And, closer to home, the San Francisco Police Department reports that a 14-year-old boy aboard a Muni bus at Park Presidio and Geary had a knife pulled on him. Around 9:10 p.m. on Saturday night, the boy told another passenger, a twentysomething man, to quiet down. (An unruly fellow passenger on Muni? Surely you jest.)

According to Kron 4, the man approached the boy, put a knife to his chest, and demanded his shoes. He then stuck the knife to the boy’s throat and demanded his cellphone. The boy handed over his phone but not his shoes.

The suspect remains at large, as does the suspect in the fatal BART shooting near West Oakland station. That man is described as “slim, 6 feet 3 inches tall, black, wearing a green hooded jacket, blue jeans, and red and black boxer shorts. He was also wearing tan military-style boots and a backpack."



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Monday, January 4, 2016

GM Gives Lyft $500 Million to Beef Up Self-Driving Car Technology and Take On Uber

Posted By on Mon, Jan 4, 2016 at 10:29 AM

ΣΠΎΡΟΣ ΒΆΘΗΣ/FLICKR
  • Σπύρος Βάθης/Flickr

Lyft — the ride-hail service that isn’t Uber — announced today that General Motors has invested $500 million in the company, thus closing Lyft’s latest venture funding round and bringing its new total valuation to $5.5 billion.

That’s encouraging news for a company that ranks a distant second to Uber’s $62 billion valuation and multinational operations. But will it be enough to keep Lyft from going the route of Sidecar, another (albeit much smaller) ride-hail competitor that ceased operations last week?

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Wednesday, December 30, 2015

BART Raised Fares and Then Bored You Into Not Noticing

Posted By on Wed, Dec 30, 2015 at 1:26 PM

THOMAS HAWK/FLICKR
  • Thomas Hawk/Flickr

Christmas may be over, but our friends at BART are gifting us with a fare hike on Friday. Just what you wanted, right?

Okay, it’s not quite a surprise; the increase was scheduled years ago, and details were announced in the spring. But unless you pay exacting attention to the opaquely labeled Title VI tab on the BART homepage, you might not have seen it coming.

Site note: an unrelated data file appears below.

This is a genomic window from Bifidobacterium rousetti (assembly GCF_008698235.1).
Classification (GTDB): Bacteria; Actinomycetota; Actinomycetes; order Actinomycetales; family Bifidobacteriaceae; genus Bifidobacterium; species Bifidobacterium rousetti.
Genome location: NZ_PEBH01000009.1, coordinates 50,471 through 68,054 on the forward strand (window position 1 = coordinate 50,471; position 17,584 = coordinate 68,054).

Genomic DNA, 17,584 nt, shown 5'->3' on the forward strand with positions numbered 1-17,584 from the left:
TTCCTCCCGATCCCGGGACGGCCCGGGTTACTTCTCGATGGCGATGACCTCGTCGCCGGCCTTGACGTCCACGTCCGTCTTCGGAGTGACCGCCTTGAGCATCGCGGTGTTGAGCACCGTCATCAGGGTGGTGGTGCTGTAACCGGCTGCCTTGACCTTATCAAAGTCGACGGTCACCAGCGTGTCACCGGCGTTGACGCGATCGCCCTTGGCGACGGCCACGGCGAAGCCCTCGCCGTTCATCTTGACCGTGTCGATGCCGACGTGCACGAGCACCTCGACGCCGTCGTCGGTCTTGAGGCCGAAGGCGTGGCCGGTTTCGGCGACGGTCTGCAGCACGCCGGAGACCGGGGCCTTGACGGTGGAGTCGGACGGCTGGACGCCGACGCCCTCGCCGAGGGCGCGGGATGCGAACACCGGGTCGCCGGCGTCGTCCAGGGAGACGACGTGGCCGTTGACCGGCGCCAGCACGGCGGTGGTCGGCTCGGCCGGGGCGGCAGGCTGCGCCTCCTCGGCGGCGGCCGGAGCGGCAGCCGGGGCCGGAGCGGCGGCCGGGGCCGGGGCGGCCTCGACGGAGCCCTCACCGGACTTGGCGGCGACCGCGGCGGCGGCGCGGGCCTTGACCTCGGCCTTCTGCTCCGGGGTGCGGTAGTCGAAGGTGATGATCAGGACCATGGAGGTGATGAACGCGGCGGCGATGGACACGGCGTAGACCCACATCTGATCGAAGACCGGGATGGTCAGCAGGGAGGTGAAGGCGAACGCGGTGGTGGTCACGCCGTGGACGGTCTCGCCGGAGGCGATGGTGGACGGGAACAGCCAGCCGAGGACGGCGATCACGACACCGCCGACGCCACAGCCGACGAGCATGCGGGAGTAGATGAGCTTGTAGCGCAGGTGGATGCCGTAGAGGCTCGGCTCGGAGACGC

It’s a relatively modest rise: 3.4 percent, rounded to the nearest nickel, 10 or 15 cents on most trips. Your longest possible trip, from SFO to Pittsburg/Bay Point, will go up 40 cents. In all, it’s an extra $50 to $75 for a year of round-trip commutes five days a week. Not a lot of money in the grand scheme of things, but just enough to annoy some workaday riders.

Still, let it not be said that BART didn’t try to keep us up to date. They even launched a new, surreal YouTube channel back in April, exclusively to host a single five-minute video explaining the fare hike in painful detail.

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Tuesday, November 24, 2015

Mayor Lee’s Demand to Make Tour Buses Safer Probably Won’t Work

Posted By on Tue, Nov 24, 2015 at 12:25 PM

CHADMAGIERA/FLICKR
  • Chadmagiera/Flickr

The double-decker bus that lost control on Post Street a week and a half ago and injured 20 people may not be the most pressing public safety issue in the city (Vision Zero and lingering unease about PG&E gas lines come to mind), but it is the hardest to ignore.


The image of a blue juggernaut hurtling pell-mell past San Francisco landmarks while scattering orange safety barriers like dandelions in its wake would be comical if so many people hadn’t been hurt — and it’s an image not likely to slip the minds of anyone who takes a jaunt up that particular block anytime soon.

Maybe that’s what urged Mayor Ed Lee to get on the horn last week and demand sweeping inspections of the city’s entire carrier bus entourage.

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Thursday, November 19, 2015

VIDEO: Union Square Bus Crash Could Have Been Much Worse

Posted By on Thu, Nov 19, 2015 at 2:17 PM


Last week's tour bus crash in Union Square — when 20 people were injured, six critically, after an out-of-control tour bus smashed into a construction site — was bad. But as the recently-released video of the double-decker tour bus flying down Post Street in traffic shows, the crash could have been much worse.

The bus, which was not inspected and certified by the proper authorities, struck a cyclist on the 500 block of Post, knocked over traffic barriers, and finally crashed into scaffolding in front of the under-construction Apple store on Stockton Street. 

Multiple investigations, including why the City Sightseeing Tours bus was bearing the license plate of another bus in the fleet, and how this bus escaped inspection by the proper authorities, are underway. In the meantime, the bus's near-disastrous ride through traffic was captured by surveillance cameras, footage from which was obtained by KRON-4.

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Wednesday, November 18, 2015

Caltrans Admits More Roads Mean More Traffic and Your Commute Will be Hell for All Eternity

Posted By on Wed, Nov 18, 2015 at 1:03 PM

WONDERLANE/FLICKR
  • Wonderlane/Flickr

Last month, Caltrans linked to a policy brief that sought to address whether more highways means less traffic congestion. Needless to say, the brief didn’t go viral, but it’s piquing curiosity as word gets out. Most state Departments of Transportation endorse the idea that building more roads spurs “economic benefits” and relieves traffic, but California, as it often does, bucks that trend.